The “end of point and click”?
Published 16:42, 26 June 08
Hopes for future technology sometimes seem desperately romantic. It’s easy to feel slightly uneasy when IT experts talk about the increasing role of automation or robotics, for example.
While it’s clear the continued evolution of technology is likely to lead to the increasing pervasiveness of IT, a healthy dose of scepticism is always sensible - especially when people start talking about robots replacing humans. This brings us nicely to touch-sensitive technology – because much like robotics, the potential for innovation appears boundless.
Most users still rely heavily on the keyboard and mouse, devices that take up a lot of desk space when they are used in combination with a PC.
But despite limited portability, the combined interfaces of mouse and keyboard have been the interface of choice for three decades-or-more.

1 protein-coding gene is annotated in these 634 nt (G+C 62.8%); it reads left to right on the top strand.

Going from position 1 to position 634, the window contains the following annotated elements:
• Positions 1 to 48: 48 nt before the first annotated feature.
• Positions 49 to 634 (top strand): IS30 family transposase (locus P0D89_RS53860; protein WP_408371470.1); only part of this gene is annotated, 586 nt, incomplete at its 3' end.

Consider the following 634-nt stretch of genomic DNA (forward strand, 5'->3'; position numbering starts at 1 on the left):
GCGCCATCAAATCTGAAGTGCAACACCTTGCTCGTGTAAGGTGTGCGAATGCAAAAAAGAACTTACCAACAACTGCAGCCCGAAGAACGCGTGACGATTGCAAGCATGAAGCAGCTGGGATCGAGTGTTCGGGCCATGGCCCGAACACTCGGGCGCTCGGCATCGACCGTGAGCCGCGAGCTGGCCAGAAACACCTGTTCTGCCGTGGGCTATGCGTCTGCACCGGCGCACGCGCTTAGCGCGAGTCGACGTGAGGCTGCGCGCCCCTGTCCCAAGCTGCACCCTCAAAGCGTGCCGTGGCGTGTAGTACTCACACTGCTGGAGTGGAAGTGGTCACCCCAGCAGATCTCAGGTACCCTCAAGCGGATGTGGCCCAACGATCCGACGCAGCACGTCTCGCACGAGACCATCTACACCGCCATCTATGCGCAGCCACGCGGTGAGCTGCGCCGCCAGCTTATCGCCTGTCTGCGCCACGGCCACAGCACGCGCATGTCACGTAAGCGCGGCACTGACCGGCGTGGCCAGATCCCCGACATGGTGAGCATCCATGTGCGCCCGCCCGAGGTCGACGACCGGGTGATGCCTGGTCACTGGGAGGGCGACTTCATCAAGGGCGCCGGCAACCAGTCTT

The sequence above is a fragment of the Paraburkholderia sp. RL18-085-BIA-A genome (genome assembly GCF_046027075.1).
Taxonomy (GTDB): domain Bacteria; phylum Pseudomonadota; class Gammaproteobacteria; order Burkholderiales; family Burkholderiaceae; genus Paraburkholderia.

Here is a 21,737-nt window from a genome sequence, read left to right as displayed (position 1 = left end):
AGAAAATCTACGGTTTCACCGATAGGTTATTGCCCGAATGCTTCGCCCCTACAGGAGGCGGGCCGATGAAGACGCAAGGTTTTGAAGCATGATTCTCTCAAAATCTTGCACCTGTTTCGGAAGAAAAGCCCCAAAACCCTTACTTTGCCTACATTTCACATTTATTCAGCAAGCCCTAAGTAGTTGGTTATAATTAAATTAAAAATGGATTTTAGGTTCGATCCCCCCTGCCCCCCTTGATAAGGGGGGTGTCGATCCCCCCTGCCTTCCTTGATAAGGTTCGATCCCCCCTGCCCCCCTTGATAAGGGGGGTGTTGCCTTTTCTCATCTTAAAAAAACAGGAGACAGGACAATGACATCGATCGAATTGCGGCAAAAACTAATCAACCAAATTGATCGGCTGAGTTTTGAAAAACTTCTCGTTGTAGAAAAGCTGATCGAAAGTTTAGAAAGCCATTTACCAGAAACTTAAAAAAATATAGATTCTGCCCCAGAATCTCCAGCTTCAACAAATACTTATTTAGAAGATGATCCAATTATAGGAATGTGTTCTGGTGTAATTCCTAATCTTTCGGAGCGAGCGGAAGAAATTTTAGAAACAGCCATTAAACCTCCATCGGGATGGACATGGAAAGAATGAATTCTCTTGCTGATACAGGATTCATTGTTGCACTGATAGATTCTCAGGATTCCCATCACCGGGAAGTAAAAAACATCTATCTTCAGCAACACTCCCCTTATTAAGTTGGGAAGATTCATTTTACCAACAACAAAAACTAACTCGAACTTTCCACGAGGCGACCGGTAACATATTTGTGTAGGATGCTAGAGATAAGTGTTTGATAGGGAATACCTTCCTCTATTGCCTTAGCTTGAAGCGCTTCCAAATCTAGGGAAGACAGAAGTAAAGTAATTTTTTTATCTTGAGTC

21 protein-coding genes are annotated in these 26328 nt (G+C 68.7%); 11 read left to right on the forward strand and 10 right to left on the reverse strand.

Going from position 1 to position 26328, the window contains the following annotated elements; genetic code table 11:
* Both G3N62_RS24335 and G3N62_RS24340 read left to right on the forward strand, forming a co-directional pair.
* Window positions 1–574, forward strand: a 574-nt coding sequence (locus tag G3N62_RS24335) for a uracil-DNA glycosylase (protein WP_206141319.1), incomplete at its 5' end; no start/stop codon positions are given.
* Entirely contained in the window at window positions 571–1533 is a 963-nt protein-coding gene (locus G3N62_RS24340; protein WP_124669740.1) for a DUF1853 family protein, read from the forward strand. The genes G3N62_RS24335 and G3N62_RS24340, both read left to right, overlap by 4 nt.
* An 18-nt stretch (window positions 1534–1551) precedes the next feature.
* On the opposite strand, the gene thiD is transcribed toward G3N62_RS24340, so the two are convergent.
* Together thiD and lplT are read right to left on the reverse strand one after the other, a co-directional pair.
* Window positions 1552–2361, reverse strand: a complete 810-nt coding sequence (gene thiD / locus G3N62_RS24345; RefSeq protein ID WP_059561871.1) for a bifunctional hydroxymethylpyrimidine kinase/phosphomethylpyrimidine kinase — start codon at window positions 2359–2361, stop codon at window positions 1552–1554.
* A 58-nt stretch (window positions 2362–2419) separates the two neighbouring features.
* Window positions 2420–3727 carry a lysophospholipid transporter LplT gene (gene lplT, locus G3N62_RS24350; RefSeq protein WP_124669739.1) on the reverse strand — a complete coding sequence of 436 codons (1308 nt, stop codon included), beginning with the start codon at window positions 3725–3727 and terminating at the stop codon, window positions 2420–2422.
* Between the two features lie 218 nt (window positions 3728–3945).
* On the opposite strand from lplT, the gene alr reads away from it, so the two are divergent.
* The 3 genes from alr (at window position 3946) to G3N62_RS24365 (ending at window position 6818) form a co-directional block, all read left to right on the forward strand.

Potential alternatives have always been by constrained by technological limitations. Until now, that is.
Get ready to forget the mouse – because when it comes to interaction, users will increasingly be dependent upon a broader range of gestures.
Because individuals have spent the last twelve months-or-so getting used to new ways of controlling their hardware – whether they’re waving their Wiimote to control in-game characters, or gently massaging their iPhone screens to select favourite songs.
The revolution took a significant step forward recently, with Microsoft’s announcement that its next operating system will come with touch-sensitive features.
The announcement is representative of a significant step change in direction. In the near future, users will control devices with all manner of different gesture – including speech and facial recognition.
Think about how you could increase the speed of data input through sign language recognition or shorthand tablets - and then think about you will be able to push a dramatic reduction in the number of applications that require a full QWERTY keyboard.
And while at an early stage of development, Cyberkinetics Neurotechnology Systems’ BrainGate technology shows how humans - and quadriplegics, more specifically - can control computers by mind-power.
So, that’s the mouse replaced. Now to consider those human-replacing robots…